Indeed, it was King who passionately rejected this argument of "outside agitator" when it was used against him by eight white Alabama clergymen who accused him of fomenting hatred in their state when he lived in Georgia. In his memorable "Letter from Birmingham Jail," he said, "I am cognizant of the interrelatedness of all communities and states. I cannot sit idly by in Atlanta and not be concerned about what happens in Birmingham. Injustice anywhere is a threat to justice everywhere. We are caught in an inescapable network of mutuality, tied in a single garment of destiny. Whatever affects one directly, affects all indirectly. Never again can we afford to live with the narrow, provincial 'outside agitator' idea."
Forty-six years ago another young charismatic president went to the very symbol of Soviet oppression in Berlin and directly inserted himself into Soviet affairs by identifying himself with the people who were risking their lives for liberty. "All free men, wherever they may live, are citizens of Berlin, and, therefore, as a free man, I take pride in the words Ich bin ein Berliner."
WITH EVERY PASSING day I grow more concerned about what might be termed the Obama doctrine. What is it? As best as I can discern, it is a preservation of the status quo. As Obama himself put it, "America does not presume to know what is best for everyone."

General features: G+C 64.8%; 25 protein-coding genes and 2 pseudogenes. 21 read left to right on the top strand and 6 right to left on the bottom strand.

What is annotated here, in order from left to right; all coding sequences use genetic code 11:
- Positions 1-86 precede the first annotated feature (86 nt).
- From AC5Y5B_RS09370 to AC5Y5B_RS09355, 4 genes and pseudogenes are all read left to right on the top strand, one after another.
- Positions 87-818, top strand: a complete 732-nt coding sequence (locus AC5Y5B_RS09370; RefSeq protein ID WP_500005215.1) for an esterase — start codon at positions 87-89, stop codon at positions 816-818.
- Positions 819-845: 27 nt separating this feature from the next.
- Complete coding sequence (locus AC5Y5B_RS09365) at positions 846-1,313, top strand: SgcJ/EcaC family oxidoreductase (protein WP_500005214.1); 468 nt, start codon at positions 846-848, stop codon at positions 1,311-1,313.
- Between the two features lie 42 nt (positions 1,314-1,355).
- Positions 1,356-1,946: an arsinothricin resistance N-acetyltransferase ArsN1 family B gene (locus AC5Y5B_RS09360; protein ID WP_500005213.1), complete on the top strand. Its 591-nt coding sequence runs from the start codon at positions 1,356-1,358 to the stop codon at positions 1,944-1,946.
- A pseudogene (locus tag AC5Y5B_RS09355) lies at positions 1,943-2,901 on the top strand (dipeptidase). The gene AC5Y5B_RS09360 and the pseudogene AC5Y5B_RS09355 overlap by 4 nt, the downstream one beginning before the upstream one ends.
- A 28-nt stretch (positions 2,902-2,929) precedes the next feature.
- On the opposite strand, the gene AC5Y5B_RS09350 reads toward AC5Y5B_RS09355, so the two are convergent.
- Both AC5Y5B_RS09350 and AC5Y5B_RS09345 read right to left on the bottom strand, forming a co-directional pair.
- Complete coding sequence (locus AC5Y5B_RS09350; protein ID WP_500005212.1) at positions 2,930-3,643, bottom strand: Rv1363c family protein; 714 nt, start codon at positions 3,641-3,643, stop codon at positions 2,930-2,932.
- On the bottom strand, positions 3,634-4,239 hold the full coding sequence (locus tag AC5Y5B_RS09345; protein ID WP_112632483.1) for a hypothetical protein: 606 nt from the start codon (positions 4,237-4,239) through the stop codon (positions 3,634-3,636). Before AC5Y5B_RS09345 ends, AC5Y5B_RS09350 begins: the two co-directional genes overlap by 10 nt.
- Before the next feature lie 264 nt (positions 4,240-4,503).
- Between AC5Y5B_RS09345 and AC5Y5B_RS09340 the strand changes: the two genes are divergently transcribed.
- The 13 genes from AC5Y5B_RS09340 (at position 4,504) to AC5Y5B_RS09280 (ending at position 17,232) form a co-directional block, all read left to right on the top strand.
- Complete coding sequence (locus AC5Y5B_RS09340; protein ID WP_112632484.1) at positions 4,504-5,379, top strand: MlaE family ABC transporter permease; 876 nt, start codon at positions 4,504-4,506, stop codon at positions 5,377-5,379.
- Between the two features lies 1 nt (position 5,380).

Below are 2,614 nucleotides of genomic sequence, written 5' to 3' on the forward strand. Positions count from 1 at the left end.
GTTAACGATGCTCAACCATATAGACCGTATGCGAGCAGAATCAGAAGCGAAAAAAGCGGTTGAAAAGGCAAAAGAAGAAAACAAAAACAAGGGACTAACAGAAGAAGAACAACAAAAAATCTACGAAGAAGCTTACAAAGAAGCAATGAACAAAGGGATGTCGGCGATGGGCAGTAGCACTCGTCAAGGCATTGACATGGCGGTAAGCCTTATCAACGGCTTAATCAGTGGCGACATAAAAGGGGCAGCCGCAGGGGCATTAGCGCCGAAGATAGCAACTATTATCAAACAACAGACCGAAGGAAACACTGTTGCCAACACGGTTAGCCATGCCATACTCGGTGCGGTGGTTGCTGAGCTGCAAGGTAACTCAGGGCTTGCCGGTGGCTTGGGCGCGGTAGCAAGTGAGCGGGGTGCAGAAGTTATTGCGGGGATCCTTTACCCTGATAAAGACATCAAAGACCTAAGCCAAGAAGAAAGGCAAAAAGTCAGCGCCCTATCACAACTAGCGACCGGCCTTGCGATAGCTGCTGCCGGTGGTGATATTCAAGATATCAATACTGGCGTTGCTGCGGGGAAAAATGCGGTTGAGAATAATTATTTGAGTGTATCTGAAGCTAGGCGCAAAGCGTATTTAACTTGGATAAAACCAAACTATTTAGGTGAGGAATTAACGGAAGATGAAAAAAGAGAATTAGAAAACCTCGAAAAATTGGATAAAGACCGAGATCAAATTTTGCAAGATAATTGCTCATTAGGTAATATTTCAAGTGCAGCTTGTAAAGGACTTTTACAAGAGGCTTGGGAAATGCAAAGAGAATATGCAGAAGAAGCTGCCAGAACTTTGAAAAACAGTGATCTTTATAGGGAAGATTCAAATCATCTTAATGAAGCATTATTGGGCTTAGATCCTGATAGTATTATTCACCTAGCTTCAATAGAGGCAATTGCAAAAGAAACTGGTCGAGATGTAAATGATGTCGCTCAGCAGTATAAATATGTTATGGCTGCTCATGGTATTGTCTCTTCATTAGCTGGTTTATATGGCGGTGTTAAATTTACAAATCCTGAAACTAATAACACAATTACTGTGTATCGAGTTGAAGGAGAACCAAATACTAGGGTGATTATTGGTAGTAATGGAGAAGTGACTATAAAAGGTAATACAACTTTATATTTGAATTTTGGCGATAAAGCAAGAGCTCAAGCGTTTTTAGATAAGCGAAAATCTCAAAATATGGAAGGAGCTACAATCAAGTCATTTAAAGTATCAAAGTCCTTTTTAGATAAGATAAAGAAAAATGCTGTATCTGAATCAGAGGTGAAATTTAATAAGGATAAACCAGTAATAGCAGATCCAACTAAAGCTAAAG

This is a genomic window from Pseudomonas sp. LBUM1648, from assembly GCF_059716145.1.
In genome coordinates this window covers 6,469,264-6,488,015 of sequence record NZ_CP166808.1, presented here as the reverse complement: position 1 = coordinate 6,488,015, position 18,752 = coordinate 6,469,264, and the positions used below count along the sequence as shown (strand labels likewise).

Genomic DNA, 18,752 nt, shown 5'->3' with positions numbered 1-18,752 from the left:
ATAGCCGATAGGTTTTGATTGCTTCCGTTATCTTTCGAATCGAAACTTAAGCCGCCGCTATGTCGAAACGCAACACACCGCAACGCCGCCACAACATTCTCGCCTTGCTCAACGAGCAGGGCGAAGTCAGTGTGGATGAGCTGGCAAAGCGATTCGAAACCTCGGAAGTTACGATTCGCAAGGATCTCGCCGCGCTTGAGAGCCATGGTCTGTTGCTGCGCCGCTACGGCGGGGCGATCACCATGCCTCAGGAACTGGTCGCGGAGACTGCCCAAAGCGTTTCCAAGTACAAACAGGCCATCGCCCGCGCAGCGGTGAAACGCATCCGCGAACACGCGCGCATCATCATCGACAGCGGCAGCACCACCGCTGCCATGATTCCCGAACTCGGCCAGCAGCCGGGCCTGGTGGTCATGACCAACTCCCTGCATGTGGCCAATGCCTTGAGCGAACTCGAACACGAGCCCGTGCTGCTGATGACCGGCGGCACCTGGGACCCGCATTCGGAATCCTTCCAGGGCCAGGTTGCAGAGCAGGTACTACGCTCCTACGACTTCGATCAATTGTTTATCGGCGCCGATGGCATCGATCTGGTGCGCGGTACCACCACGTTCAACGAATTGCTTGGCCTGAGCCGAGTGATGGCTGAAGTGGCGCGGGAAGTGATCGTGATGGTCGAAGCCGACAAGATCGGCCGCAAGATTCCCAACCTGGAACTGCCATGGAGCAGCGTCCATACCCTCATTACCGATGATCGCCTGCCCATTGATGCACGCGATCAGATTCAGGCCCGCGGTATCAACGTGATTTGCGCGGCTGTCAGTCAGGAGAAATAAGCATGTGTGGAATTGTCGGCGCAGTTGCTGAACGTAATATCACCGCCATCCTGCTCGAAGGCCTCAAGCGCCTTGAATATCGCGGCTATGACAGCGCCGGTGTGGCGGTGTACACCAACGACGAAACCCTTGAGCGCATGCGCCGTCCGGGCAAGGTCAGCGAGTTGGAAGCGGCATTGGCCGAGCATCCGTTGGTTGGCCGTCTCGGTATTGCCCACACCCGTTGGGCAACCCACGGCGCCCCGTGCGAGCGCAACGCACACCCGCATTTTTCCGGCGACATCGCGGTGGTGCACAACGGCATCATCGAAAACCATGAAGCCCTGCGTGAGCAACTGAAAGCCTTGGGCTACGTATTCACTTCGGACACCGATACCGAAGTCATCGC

Really? We don't presume to know that elections are better than dictatorships? We don't presume to know that women being beaten in the streets for showing an elbow is brutal and refusing to let them ride a bicycle is a form of gender apartheid? Rarely before has an American president spoken out so forcefully in favor of moral relativism. So much for the Declaration of Independence which was written by Thomas Jefferson as a universal proclamation of human liberty asserting that freedom is an "inalienable" right possessed by each of God's children.
Obama possesses the potential for greatness. He has the intelligence, charisma and, above all, oratorical gifts to be an outstanding leader. But it will all hinge on moral courage. He seems too cautious, too afraid of upsetting people, too much a believer in his own popularity to ever risk being unpopular.
Moses was just another spoiled Egyptian prince until the day he chanced upon an Israelite slave being beaten. The Bible relates, "And he looked this way and that way and saw there was no man. Then he smote the Egyptian." When Moses saw there was none but him to address this moral outrage, he sacrificed his cushy position in Egyptian society and acted to right a wrong. At that moment he became instantly unpopular in Egyptian society, but he also become an audacious leader. It should be noted that the great liberator and lawgiver could not give a public speech. He was a stutterer whose mouthpiece was his brother Aaron. But then, real leadership does not involve having the best mouth but rather the most courageous heart.
The writer's newest book, The Blessing of Enough: Rejecting Material Greed, Embracing Spiritual Hunger, will be out in July. He is the founder of This World: The Values Network.